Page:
It's human nature to look for subject matter within an abstract piece, but to love an abstract one must view it with the heart. I believe in the importance of looking beneath the surface to find the real truth and meaning. My joy is the experimental freedom of mixed media to create evocative compositions and layered surfaces which can elicit a variety of interpretations and emotions from each viewer.

– Chuck Gumpert 

"Here is my secret. It is very simple: It is only with the heart that one can see rightly; what is essential is invisible to the eye."

— Le Petit Prince by Antoine de Saint Exupéry

OPENING: First Thursday, June 7, 2018
6:00-9:00 PM

Artist in Attendance  | | 503 248-0903
On display through July 31, 2018


Welcome New Artist Rachel Warner 



Rachel Warner is the fifth generation of her family to grow up in the ski town of Whitefish, Montana. As a teen she was moved to Havre, Montana which is a blue collar town with a colorful history located between the Chippewa-Cree and Assiniboine Indian reservations. This experience has had a profound impact on Rachel’s interest in Native American customs and spiritual philosophies.

It was during her time enrolled at the Flathead Valley Community College that Rachel had the opportunity to study Renaissance Art History in the northern cities of Italy under the instruction of professor John G. Rawlings. Because of this life expanding education, the artist continues to stay connected with European art, culture and Italian oil painting history. 

In 2000, Rachel completed her B.F.A. at Montana State University in Billings and began her coast to coast career in fine art shortly after graduation.

 Twilight Reverie 20" X 77" / Oil

Twilight Reverie 20" X 77" / Oil

Rachel is inspired by many of the great oil colorists throughout American and European art history but her greatest artistic influence is the California- Montana painter, Russell Chatham. With over twenty years of study and refinement, Rachel considers herself  amongst some of the most serious American Tonalist artists working today and a lifetime apprentice of Russell Chatham.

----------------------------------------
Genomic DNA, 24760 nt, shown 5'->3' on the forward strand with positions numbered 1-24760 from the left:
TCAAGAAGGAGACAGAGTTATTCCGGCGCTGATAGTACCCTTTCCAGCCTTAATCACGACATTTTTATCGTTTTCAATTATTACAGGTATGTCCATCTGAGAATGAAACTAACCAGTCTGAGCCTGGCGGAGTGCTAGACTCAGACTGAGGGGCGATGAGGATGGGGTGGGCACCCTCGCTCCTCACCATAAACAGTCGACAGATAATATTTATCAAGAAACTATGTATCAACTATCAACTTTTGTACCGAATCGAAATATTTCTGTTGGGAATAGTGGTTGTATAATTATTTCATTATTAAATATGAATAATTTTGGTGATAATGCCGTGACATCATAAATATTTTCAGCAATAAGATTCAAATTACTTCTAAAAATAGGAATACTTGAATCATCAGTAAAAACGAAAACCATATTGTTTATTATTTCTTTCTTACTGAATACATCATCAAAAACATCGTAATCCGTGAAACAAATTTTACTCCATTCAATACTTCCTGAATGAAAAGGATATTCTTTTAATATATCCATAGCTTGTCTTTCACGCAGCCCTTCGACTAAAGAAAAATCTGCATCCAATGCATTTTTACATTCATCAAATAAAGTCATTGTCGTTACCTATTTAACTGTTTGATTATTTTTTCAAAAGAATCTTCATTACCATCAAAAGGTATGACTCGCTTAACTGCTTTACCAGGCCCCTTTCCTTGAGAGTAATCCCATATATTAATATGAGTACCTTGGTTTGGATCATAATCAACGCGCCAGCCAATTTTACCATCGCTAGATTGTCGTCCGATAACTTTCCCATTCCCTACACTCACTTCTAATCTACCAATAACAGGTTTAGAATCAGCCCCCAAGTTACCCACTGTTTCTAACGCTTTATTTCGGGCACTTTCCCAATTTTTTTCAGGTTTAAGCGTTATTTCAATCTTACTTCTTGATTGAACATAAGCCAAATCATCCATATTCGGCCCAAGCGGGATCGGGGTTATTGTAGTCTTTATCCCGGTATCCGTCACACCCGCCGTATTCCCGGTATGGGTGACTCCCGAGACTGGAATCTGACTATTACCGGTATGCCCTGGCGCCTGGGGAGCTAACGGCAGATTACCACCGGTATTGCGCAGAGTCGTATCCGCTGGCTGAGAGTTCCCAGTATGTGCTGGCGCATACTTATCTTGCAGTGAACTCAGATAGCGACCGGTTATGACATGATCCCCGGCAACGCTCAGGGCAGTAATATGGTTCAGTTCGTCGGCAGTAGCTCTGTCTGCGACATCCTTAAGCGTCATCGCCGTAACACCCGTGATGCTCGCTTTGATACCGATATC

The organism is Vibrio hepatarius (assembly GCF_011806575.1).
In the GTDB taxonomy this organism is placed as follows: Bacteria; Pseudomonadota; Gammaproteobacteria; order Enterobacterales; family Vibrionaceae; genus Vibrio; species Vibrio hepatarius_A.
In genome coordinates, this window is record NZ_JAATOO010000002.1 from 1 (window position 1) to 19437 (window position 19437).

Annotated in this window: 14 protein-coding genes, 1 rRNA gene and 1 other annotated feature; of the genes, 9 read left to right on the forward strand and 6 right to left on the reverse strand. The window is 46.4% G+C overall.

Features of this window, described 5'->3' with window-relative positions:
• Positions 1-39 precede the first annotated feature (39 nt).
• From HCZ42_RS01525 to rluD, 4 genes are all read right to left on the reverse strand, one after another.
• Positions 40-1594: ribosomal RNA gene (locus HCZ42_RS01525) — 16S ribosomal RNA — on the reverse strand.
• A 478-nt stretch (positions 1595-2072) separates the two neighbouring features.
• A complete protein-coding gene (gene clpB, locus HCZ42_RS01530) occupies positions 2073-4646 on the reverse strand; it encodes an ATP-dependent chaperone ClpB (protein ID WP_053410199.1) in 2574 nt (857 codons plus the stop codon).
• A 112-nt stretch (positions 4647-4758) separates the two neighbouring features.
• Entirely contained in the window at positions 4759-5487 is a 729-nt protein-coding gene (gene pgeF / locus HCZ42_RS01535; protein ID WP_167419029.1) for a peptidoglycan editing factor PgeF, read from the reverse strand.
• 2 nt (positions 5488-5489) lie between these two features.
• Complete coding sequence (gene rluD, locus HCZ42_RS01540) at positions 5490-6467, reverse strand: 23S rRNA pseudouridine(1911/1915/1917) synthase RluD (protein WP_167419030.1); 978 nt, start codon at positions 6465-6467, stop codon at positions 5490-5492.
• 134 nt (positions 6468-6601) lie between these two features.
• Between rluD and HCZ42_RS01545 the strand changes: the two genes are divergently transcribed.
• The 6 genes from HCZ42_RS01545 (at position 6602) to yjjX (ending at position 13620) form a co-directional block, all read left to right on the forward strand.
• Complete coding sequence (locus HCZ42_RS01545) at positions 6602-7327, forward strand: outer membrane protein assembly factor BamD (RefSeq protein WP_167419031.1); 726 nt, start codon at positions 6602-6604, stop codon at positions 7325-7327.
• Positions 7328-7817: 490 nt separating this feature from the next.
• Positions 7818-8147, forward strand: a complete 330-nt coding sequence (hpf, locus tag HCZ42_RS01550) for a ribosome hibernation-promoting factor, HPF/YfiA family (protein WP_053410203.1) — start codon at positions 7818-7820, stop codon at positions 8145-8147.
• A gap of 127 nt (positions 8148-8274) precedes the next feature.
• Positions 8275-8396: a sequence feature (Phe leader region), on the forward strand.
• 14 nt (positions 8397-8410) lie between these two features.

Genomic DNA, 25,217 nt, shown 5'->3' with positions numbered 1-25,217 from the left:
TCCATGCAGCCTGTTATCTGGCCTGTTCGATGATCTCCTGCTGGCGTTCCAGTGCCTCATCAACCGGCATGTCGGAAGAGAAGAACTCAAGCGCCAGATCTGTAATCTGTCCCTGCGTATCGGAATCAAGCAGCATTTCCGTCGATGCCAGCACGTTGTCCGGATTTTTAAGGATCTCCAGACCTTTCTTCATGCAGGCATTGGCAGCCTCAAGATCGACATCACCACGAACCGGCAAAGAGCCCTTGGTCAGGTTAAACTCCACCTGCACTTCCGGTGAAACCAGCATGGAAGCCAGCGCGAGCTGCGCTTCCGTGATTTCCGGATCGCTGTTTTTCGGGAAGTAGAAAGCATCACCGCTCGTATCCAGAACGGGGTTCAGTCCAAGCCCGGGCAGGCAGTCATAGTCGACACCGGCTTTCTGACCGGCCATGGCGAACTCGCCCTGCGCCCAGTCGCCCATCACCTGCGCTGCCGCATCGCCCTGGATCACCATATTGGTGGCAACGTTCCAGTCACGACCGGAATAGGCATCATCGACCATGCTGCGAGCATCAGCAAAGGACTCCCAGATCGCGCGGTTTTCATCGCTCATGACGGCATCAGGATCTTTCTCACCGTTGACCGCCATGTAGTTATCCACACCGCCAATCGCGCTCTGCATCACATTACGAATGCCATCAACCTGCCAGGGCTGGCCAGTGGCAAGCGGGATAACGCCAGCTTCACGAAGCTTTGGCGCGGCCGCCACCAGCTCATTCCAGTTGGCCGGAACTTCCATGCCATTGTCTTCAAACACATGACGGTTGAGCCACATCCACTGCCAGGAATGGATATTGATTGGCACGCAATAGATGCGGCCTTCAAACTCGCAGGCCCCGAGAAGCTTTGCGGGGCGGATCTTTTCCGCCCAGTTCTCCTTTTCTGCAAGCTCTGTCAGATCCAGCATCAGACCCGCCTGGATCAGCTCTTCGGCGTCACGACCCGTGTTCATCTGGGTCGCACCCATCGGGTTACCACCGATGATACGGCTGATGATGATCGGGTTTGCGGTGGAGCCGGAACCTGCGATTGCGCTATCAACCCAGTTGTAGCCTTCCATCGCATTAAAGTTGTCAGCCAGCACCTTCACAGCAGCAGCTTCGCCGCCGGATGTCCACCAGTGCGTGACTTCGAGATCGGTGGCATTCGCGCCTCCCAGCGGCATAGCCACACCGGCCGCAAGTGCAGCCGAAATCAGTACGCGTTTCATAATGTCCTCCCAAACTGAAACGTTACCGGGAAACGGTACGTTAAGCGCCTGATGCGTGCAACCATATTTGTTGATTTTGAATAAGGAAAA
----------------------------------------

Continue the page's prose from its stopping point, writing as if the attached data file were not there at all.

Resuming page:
Rachel was recently honored as one of the important painters of Glacier Park in the show and documentary, ‘A Timeless Legacy, Women Artists of Glacier National Park’. The documentary led to speaking at the National Plein Air Convention and Expo in Tucson, Arizona in 2015. Rachel has over two decades of auction records and shows  her masterworks in some of the finest collections in the world, namely; Craig Barrett, Retired Ceo of Intel, Alice Walton of Walmart, Hollis Shaw of Google, Allan Roth of Sun Opta, David Berman, retired President of Capital Records, and many others. Rachel is currently exhibiting in a small, select group of galleries while working on private commissions in her Montana studio.

OPENING: First Thursday, April 5, 2018
6:00-9:00PM | 
Artist in Attendance


Welcome Guest Artist Preston Trombly

My "Quartet for the People of Aleppo" uses only combinations of black and white to capture the powerful feelings engendered by the maddening and saddening news of this city and its people.

These works combine elements of drawing and painting. Each piece maintains the essential fluidity of drawing (with various materials), while utilizing the mass and volume available in painting (with both brush and palette knife), to capture on canvas or paper, the fleeting temporal moments of the energy of life and the art-making experience itself.   

  BEYOND THE BLUE HORIZON  46” X 64” / Acrylic on Canvas

BEYOND THE BLUE HORIZON 46” X 64” / Acrylic on Canvas